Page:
The precise origin of the virus that causes the deadly Middle East respiratory syndrome (MERS) remains obscure. But the largest genetic analysis to date reveals that several varieties of the MERS virus are circulating in Saudi Arabia, leading some to believe the virus reached humans from multiple sources.
Since the first documented cases in 2012, MERS has killed 58 people and sickened 132, most of them in Saudi Arabia, according to the U.S. Centers for Disease Control and Prevention. Scientists know the virus has a limited ability to spread from person to person, but they aren’t sure about the path it took to reach its first human victims. Last month, a small fragment of the virus’s genome turned up in a Saudi Arabian bat, and retired racing camels in Oman were found to carry antibodies against the virus. However, a direct link between these possible animal hosts, known as reservoirs, and the first people who contracted MERS hasn’t been found.
To explore the genetic diversity of MERS, virologist Paul Kellam of the Wellcome Trust Sanger Institute in Hinxton, United Kingdom, and an international team of colleagues sequenced viral genomes sampled from 21 patients in Saudi Arabia between June 2012 and June 2013. Many came from an outbreak of the virus at a hospital in the eastern city of Al-Hasa this spring. The group hoped to capitalize on the differences that emerge as a virus evolves to work backwards to the earliest MERS ancestors. Using these differences, the group constructed a tree of the 21 cases to predict how long ago the virus may have appeared in humans, how much it has changed since then, and how it has spread geographically.
The analysis, published online this week in The Lancet, revealed significant variety among the viral genomes drawn from the different patients. Based on the large amount of variation, the authors estimate that at least three distinct versions of the virus exist in the Saudi Arabian population. Even samples collected within a few days of each other during the Al-Hasa outbreak had very different genomes. Since the virus couldn’t have evolved these changes in such a short time, Kellam says, there are two possible explanations. One is that MERS could be infecting many more people than are actually getting sick, evolving all the time. But with no evidence of a large asymptomatic population so far, Kellam and his colleagues favor a second scenario: MERS evolved and diversified in animals and then infected humans on multiple occasions. As for its nonhuman source, Kellam says: “It’s conjecture until there’s evidence of what the reservoir is.” But the possibility that the introduction of MERS is ongoing “changes the way you can think about infection control.” If scientists continue to see new genetic varieties not consistent with human-to-human transmission, it’s crucial to identify that animal source and limit its contact with humans, he says.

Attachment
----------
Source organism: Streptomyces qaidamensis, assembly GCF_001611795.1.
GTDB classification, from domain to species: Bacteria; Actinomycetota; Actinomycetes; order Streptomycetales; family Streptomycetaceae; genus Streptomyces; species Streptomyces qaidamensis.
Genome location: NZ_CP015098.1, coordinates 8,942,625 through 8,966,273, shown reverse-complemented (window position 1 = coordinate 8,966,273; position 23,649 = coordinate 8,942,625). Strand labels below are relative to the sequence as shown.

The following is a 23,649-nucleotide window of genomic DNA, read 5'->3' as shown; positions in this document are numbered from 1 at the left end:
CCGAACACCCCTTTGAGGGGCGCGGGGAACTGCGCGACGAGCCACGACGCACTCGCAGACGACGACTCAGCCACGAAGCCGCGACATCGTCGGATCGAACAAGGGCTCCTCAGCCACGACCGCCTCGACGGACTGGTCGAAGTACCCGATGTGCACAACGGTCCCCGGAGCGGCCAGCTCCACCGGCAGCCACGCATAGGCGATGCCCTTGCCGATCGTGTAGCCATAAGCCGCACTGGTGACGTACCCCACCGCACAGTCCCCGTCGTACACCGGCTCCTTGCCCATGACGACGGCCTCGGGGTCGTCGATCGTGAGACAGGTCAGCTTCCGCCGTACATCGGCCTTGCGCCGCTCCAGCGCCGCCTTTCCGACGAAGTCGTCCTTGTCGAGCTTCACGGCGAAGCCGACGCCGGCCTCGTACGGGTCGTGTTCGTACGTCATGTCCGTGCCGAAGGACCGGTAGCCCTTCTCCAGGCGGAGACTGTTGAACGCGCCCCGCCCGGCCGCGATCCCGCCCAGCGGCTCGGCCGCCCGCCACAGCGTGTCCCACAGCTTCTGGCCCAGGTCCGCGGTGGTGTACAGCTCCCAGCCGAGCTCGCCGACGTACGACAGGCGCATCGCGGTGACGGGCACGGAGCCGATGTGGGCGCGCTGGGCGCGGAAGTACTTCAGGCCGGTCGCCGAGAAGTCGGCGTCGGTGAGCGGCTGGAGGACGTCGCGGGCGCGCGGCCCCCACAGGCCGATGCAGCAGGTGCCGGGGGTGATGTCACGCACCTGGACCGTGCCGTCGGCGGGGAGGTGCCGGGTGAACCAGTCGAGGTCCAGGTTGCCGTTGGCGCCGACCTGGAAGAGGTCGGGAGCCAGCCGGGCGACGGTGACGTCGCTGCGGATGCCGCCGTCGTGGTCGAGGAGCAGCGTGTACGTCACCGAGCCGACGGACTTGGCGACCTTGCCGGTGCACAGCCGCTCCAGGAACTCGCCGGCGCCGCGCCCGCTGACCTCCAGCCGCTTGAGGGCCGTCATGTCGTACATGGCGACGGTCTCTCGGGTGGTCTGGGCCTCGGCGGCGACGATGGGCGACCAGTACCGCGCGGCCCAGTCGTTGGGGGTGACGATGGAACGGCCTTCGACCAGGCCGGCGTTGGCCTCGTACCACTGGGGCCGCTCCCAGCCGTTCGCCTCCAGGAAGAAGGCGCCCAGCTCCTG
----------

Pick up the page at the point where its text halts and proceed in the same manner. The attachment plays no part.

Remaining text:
The data suggest that MERS—which belongs to a deadly family known as coronaviruses—first emerged in humans around July of 2011. But Kellam cautions that because the data set is small, this finding is preliminary.
The publication is welcome news to other researchers working with MERS. “It’s data that everyone that’s studying these coronaviruses has been waiting on,” says Matthew Frieman, a microbiologist at the University of Maryland in Baltimore who is developing a potential vaccine for the virus. He agrees that it’s unlikely MERS mutated dramatically while moving from person to person. Multiple lineages could mean the virus is still mutating and could develop a more harmful form. So far, it has not been as lethal as some other coronaviruses, such as SARS.
Columbia University virologist Ian Lipkin praises the Wellcome group’s work for combining the genetic analysis with “classical gumshoe epidemiology,” but isn’t convinced by the authors’ bottom line. At this point, we can’t rule out the “asymptomatic humans” hypothesis either, he says.
Others have broader concerns. Virologist Christian Drosten of the University of Bonn in Germany calls the group’s conclusions “a very clear, but also a bold message.” He worries that the genetic sequence Kellam and colleagues published for the earliest patient on the tree is radically different from a previous sequence for the same patient, and may have thrown off the estimates of the virus’s evolutionary rate. Drosten says sequencing genomes from other samples, including crucial cases outside of Saudi Arabia, will tell a more complete MERS story.